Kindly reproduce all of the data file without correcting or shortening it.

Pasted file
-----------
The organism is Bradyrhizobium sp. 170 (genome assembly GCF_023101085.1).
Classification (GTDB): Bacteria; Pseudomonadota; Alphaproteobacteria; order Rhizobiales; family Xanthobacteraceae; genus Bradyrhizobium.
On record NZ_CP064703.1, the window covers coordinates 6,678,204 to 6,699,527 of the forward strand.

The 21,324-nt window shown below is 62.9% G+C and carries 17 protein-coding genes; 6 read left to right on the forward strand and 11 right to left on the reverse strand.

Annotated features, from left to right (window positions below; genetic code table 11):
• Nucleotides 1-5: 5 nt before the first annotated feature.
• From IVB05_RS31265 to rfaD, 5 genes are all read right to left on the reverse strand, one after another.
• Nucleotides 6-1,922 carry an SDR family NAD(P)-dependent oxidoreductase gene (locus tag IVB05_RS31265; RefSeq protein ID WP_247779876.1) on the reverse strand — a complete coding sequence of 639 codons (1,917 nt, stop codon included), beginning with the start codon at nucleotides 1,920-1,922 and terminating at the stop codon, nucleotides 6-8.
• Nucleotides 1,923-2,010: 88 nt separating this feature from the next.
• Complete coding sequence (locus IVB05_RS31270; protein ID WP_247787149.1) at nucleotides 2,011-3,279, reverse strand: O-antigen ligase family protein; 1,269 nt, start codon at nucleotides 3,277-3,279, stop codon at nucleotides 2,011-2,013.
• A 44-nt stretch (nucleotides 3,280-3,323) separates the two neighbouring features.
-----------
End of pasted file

The organism is Bradyrhizobium sp. 170 (genome assembly GCF_023101085.1).
Classification (GTDB): Bacteria; Pseudomonadota; Alphaproteobacteria; order Rhizobiales; family Xanthobacteraceae; genus Bradyrhizobium.
On record NZ_CP064703.1, the window covers coordinates 6,678,204 to 6,699,527 of the forward strand.

The 21,324-nt window shown below is 62.9% G+C and carries 17 protein-coding genes; 6 read left to right on the forward strand and 11 right to left on the reverse strand.

Annotated features, from left to right (window positions below; genetic code table 11):
• Nucleotides 1-5: 5 nt before the first annotated feature.
• From IVB05_RS31265 to rfaD, 5 genes are all read right to left on the reverse strand, one after another.
• Nucleotides 6-1,922 carry an SDR family NAD(P)-dependent oxidoreductase gene (locus tag IVB05_RS31265; RefSeq protein ID WP_247779876.1) on the reverse strand — a complete coding sequence of 639 codons (1,917 nt, stop codon included), beginning with the start codon at nucleotides 1,920-1,922 and terminating at the stop codon, nucleotides 6-8.
• Nucleotides 1,923-2,010: 88 nt separating this feature from the next.
• Complete coding sequence (locus IVB05_RS31270; protein ID WP_247787149.1) at nucleotides 2,011-3,279, reverse strand: O-antigen ligase family protein; 1,269 nt, start codon at nucleotides 3,277-3,279, stop codon at nucleotides 2,011-2,013.
• A 44-nt stretch (nucleotides 3,280-3,323) separates the two neighbouring features.